As you might have found out in this section (or known already), a mental health condition is a type of disability that is protected under the law just like any other disability. This means that your child has rights to quality mental health treatment and care, should be treated with respect in any program they’re in, and should not face discrimination in school or other places. You and your child might be working with a lot of different people, services, and systems. And if you are, knowing what your child deserves and how to ask for what your child needs is especially important.
Other parents have said that it helps them to be better advocates if they (and their children) know what rights they have with mental health services as well as what quality care looks like. We have collected some facts and tips to help you learn more.
The Americans with Disabilities Act (ADA) covers “a physical or mental impairment that substantially limits one or more major life activities of an individual.” This includes protections for people with mental health conditions in education, employment, and government services. See our Education and Schools section to learn about education rights, and our State Agencies and Services pages for more about state services.
With the Affordable Care Act, insurance benefits cover more services for children with mental health risks and conditions. As of 2014, new health insurance plans must cover behavioral assessments for children at no extra cost and cannot deny health insurance benefits to anyone because of a mental health condition.
Beyond legal protections and rights, you want to be sure that your child has quality mental health care that fits their needs. Here are some things to look at and ask for in your child’s programs and services:
To learn more about the signs and symptoms to watch for, see our page on When to Get Mental Health Help for Children.
When your child starts to use mental health services they will probably get involved in more than one system and program. Your child might see a lot of different people with a lot of different ideas on what should happen next. As always, you are your child’s best advocate. And you and your child are the bridge between these different places to make sure they all work together to give the best care possible.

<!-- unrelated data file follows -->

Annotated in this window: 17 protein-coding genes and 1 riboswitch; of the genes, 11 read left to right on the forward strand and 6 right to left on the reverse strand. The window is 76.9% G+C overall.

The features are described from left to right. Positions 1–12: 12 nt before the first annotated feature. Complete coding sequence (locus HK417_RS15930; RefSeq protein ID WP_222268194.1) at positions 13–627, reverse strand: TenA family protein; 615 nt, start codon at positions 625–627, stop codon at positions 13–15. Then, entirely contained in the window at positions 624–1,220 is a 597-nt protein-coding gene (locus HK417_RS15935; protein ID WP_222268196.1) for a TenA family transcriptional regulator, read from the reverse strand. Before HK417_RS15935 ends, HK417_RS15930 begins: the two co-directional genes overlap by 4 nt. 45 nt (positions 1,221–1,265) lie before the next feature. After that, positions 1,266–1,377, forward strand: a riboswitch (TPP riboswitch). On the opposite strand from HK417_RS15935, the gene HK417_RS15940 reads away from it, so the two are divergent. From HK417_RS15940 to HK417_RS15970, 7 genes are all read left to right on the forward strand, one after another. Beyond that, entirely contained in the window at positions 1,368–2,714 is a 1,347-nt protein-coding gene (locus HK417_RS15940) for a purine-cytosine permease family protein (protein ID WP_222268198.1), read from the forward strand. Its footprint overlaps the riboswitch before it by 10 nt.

Mental and behavioral health system and services:
Other systems with mental health services and supports:
Some of these might be services you go looking for, and sometimes these systems come to you unexpectedly. For example, your child is having an angry outburst and ends up being arrested by the school police. Or your child is struggling with cutting, and a teacher sees the marks and calls the child abuse hotline. Your child has rights, protections, and treatment choices for mental health needs in these types of situations and in all of the places listed above.
If or when your child has a mental health diagnosis that is impacting their learning and school success, they might be able to connect to special education services and get the support of an Individualized Education Program (IEP). Learn more about how all of this works in our Education and Schools section.
If your child’s mental health condition has led them to the juvenile justice system, see our Navigating the Juvenile Justice System Process page to learn more about what to expect and what you can do.
With so many systems and professionals involved, things might be complicated or confusing. There will probably be snags or roadblocks along the way. Not everyone will understand mental health needs – or see them for what they are – but there are things you can do to help make your child’s needs known.
Here are some tips from other parents:
Your child might not have a mental health diagnosis yet – or it might change over time. No matter what the case, you can still be your child’s advocate if you think they are having mental health symptoms and need help. Your child has the right to good mental health care, and you can help make sure they get it.